Sunday, December 13, 2009

Movies and Down Time

Geoff and I have been watching a lot of movies, because he has recently cut back (ie. temporarily stopped) drinking, in hopes of getting back on track with a healthier lifestyle before Christmas. As a result, neither of us has been too excited about hanging out at bars the last couple of weeks. Instead, over the weekend, we went to the movie theatre twice and watched Julie and Julia and Unglorious Bastards.

Unglorious Bastards was an excellent film about the Nazi occupation of France (set during WWII, but it's actually historically inaccurate, so it doesn't matter). The entire film kept us on the edge of our seats, and the plot twists were clever and intricate. To add to the experience, much of the movie was spoken in either German or French, and Geoff and I had to rely on our ability to read the Spanish subtitles to follow the plot. Fortunately, reading is always easier than listening, and we were actually fairly surprised by our ability to follow most of the film! (Our Spanish is getting better, for sure, but when native speakers begin to speak fast, we still have trouble understanding sometimes. Thus, watching dubbed movies is still very challenging.)

Julie and Julia is a much slower film. It got me thinking, however, about the blogosphere. I used to read various blogs written by friends. Over the years, as everyone got busier, the frequency of both their writing and my reading of their blogs had waned. Once in a while, I still go through short phases where I would follow blogs of some random teachers or swing dancers, to keep me in the loop of what others with similar interests are finding and exploring. But, there is nothing out there that really keeps my interest consistently as a reader. I would, however, be interested in reading in real time about someone else's ambitious undertaking of a task, similar to what Julie had set out to do in the movie. Are you familiar with some such blog? (Google seemed to fail me in finding anything of interest. But then again, I couldn't think of good keywords to use to help filter out the bloggers who blog mostly about their careers.)


Anyway, as for my own life, things are going slowly. School has almost slowed to a halt, with kids taking midterms and teachers grading only idly before the holidays. I'm looking forward to having a few days off between school and going back to the States to unwind, read some books, watch some Law and Order, and maybe even get a haircut. :)

Tuesday, December 1, 2009


Geoff and I had a fabulous time in Nicaragua! It is a breath-taking country, with friendly people and very affordable tourism options.

Since Geoff's visa was approved recently, we booked last-minute tickets for Thanksgiving to go to Nicaragua. We caught a good deal, and paid only $167/person for our round-trip flights on Copa Airline! And, thank goodness for the foresight to fly instead of taking the bus, because on our way back, we heard from other passengers at the airport that the Honduran borders had indeed been closed because of the elections. (Our friend Andrea had vaguely mentioned that as a possibility, but even she had not really believed it. I had decided to stand my ground and to refuse to take those chances, since I couldn't afford to be back to school late again after the Guatemalan shinanigans the last time we had undertaken a weekend getaway. Thus the decision to fly, despite it being the more expensive option...)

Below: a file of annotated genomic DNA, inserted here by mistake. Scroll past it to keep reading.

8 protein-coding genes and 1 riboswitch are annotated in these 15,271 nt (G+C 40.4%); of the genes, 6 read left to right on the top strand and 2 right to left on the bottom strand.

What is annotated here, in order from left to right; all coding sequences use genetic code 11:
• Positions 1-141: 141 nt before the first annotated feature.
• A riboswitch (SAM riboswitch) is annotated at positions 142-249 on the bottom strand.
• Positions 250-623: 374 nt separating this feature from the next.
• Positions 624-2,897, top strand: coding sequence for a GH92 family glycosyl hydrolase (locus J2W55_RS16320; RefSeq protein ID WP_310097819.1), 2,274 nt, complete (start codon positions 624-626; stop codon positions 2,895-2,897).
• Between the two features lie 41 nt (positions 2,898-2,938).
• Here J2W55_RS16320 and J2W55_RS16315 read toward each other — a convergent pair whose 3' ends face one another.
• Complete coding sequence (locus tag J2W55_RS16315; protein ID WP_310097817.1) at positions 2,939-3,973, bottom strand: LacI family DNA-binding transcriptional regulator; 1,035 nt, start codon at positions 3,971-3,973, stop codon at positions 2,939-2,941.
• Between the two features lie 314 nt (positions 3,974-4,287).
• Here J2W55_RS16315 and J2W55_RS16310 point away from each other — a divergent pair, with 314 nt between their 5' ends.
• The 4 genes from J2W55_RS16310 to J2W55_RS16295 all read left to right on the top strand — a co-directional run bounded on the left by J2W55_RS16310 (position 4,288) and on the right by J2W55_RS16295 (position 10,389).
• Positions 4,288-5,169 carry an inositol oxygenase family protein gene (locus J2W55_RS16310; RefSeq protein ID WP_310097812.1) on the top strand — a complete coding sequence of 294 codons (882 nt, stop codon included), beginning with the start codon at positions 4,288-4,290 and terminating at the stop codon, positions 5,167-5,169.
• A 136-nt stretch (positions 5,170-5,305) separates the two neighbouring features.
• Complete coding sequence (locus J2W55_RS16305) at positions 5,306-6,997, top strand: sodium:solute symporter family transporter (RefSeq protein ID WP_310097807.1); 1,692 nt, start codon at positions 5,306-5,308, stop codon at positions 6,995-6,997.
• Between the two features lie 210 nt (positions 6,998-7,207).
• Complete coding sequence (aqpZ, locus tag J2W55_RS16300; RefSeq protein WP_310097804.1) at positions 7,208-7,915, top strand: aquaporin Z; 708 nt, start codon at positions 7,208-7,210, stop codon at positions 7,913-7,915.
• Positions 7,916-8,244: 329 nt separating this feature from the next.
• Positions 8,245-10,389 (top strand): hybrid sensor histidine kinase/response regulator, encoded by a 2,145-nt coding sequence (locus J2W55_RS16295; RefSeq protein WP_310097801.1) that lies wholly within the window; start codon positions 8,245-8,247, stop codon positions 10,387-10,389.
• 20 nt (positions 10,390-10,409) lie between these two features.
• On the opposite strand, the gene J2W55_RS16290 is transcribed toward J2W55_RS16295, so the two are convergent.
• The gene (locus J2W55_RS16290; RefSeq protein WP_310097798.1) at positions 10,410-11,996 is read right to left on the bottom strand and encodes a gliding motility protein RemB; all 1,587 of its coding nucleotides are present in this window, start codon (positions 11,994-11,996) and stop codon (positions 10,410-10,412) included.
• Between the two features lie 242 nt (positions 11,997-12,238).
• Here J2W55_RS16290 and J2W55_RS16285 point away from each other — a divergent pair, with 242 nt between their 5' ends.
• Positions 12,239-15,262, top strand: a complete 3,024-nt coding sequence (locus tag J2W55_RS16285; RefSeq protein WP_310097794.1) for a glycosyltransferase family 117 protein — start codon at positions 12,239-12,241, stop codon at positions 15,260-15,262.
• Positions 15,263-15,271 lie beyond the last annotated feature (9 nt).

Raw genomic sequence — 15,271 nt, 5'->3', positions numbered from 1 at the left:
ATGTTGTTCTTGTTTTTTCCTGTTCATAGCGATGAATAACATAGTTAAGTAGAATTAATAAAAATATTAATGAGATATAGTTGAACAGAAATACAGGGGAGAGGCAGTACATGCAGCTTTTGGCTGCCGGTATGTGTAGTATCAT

Anyway, Nicaragua was excellent. We spent one night in Leon and two nights in Granada. Both were colonial cities, but Granada has a more vibrant night life, a far richer history, and more character overall. While in Leon, we went "volcano-surfing", which is basically sliding down the sandy side of volcano Cerro Negro on a board made of wood and removable plastic. We hiked up to the top of the active volcano (it has erupted 23 times within the last 160 years) with our boards, walked along the rim of the crater to the sandy side of the volcano, put on our protective gear (jumpsuits and goggles), sat down on the boards facing the bottom of the hill, and then braced ourselves as we slid down the 45-degree incline. From the top of the hill, you can't see the bottom half of the hill, because the hill has a sharp dropoff after that halfway point. We could only see what appeared to be a tiny white speck at the bottom, which the tour guide explained was our truck, waiting for us at the bottom. The actual "surfing" part went rather quickly. Even though I was very nervous, once I started sliding and the wind started to blow tons of dirt in my face, I had forgotten all about the fear. Of course, I had to be the only person who actually lost balance and fell off my board halfway. :) Geoff took a video of me at the end, but that being after my fall, I had already lost most of my momentum and was easing my way down the rest of the hill. Still, it was an awesome experience! I would highly recommend it.

In Granada, Geoff and I also did a canopy tour, since neither of us had done it before. I was nervous, once again -- not because I didn't trust our tour guides. In fact, our tour guides lead about 150 people through their setup each day, and are very professional. Instead, I was nervous about messing up myself. In the end, it was amazing, and for being out there for about an hour, plus the rides to and from the beautifully lush forest, it was only $30 for each of us! That's an awesome deal!

Greg, Andrea, Geoff, and I also had a good time just hanging out at the local bars at night. I have developed a brand new appreciation for Flor de CaƱa, a type of Nicaraguan rum. :) I also particularly enjoyed the local "nacatamal", which is a tamale stuffed with juicy meat. Yum!

And now, happy December! I really cannot believe that Christmas is right around the corner. I cannot WAIT!